Polish writer Joseph Conrad (1857-1924) was born Teodor Józef Konrad Korzeniowski on this day in Russian-occupied Berdyczow, now in the Ukraine.
A merchant seaman and marine officer for 16 years, he traveled to places like Australia, Africa, South America, and the South Pacific Islands. From these journeys, he created the wonderful characters and themes in his books.
"I rather dream a novel than write it, for the dream of the work is always much more lovely than the reality of the thing in print," said Conrad, who was deeply loyal to his homeland.
With perseverance, he taught himself how to write in English and wrote his first novel, Almayer's Folly, in 1895.
With powerful and poetic style, he captured his sea-faring adventures in Lord Jim: A Tale (1900) and The Shadow-Line (1917). His books examined the themes of life and death and good versus evil.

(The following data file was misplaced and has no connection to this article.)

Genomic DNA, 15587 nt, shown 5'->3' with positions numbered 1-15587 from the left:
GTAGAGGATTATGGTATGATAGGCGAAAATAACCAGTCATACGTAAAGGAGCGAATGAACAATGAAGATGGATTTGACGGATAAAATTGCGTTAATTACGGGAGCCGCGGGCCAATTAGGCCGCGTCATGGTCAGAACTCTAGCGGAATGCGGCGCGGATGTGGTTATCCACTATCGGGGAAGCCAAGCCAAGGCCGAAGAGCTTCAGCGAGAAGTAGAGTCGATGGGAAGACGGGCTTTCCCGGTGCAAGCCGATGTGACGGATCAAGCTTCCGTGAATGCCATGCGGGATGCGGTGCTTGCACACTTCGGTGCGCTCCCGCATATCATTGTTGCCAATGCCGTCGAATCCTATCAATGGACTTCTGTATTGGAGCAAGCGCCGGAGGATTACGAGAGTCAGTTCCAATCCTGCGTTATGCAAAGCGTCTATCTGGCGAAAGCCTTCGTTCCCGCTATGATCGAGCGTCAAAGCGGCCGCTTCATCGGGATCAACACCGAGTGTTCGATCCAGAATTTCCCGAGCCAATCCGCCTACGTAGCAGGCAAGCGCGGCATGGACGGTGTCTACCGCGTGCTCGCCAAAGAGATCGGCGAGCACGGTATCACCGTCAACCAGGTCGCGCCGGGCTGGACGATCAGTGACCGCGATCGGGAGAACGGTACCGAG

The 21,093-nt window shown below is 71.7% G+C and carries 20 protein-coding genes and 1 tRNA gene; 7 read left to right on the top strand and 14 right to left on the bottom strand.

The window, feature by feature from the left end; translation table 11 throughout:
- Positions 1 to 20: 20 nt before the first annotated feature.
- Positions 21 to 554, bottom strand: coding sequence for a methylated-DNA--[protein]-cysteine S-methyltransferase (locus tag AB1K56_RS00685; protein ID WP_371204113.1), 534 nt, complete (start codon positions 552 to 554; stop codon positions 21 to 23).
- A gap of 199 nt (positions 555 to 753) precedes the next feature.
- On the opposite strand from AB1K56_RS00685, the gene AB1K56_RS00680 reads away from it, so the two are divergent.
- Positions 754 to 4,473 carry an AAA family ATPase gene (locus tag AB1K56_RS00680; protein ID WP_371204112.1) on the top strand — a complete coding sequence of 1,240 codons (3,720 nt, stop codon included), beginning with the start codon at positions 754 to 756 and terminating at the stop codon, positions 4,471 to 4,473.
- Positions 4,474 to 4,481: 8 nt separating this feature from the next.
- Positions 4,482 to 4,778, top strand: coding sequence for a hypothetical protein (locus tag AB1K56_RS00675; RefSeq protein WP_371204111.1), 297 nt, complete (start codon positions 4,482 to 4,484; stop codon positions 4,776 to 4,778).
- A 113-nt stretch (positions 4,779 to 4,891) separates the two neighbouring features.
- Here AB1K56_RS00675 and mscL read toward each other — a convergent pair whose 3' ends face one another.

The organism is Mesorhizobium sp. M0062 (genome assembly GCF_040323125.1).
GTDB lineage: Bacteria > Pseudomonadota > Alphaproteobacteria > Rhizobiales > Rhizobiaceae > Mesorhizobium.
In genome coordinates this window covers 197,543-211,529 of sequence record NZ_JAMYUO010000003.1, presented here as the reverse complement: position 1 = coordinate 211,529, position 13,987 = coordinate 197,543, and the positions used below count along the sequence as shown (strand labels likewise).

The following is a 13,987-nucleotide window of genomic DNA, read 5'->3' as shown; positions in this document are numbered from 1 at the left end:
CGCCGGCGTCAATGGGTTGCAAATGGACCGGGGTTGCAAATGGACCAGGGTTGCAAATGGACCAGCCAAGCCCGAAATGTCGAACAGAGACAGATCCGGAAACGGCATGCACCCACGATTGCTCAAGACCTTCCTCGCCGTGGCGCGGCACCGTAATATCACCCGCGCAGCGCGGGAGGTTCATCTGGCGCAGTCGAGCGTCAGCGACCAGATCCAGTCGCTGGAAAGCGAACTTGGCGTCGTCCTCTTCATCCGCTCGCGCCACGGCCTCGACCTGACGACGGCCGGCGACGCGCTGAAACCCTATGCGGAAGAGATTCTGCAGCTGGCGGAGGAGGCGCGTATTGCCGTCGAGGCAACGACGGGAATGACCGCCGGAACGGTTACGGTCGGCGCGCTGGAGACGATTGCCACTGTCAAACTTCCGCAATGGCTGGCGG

"All a man can betray is his conscience," he said.
A master at creating character and atmosphere with dazzling insights, his tales explored moral dilemmas that tested men's character in conditions of extreme danger and difficulty. His signature work, Heart of Darkness, about a European in the heart of the Congo jungle, inspired director Francis Ford Coppola's classic film, Apocalypse Now (1979).
In a tribute to the power of creativity, Conrad wrote, "Imagination, not invention, is the supreme master of art as of life."
More Joseph CONRAD Quotations
Face it, whatever it is.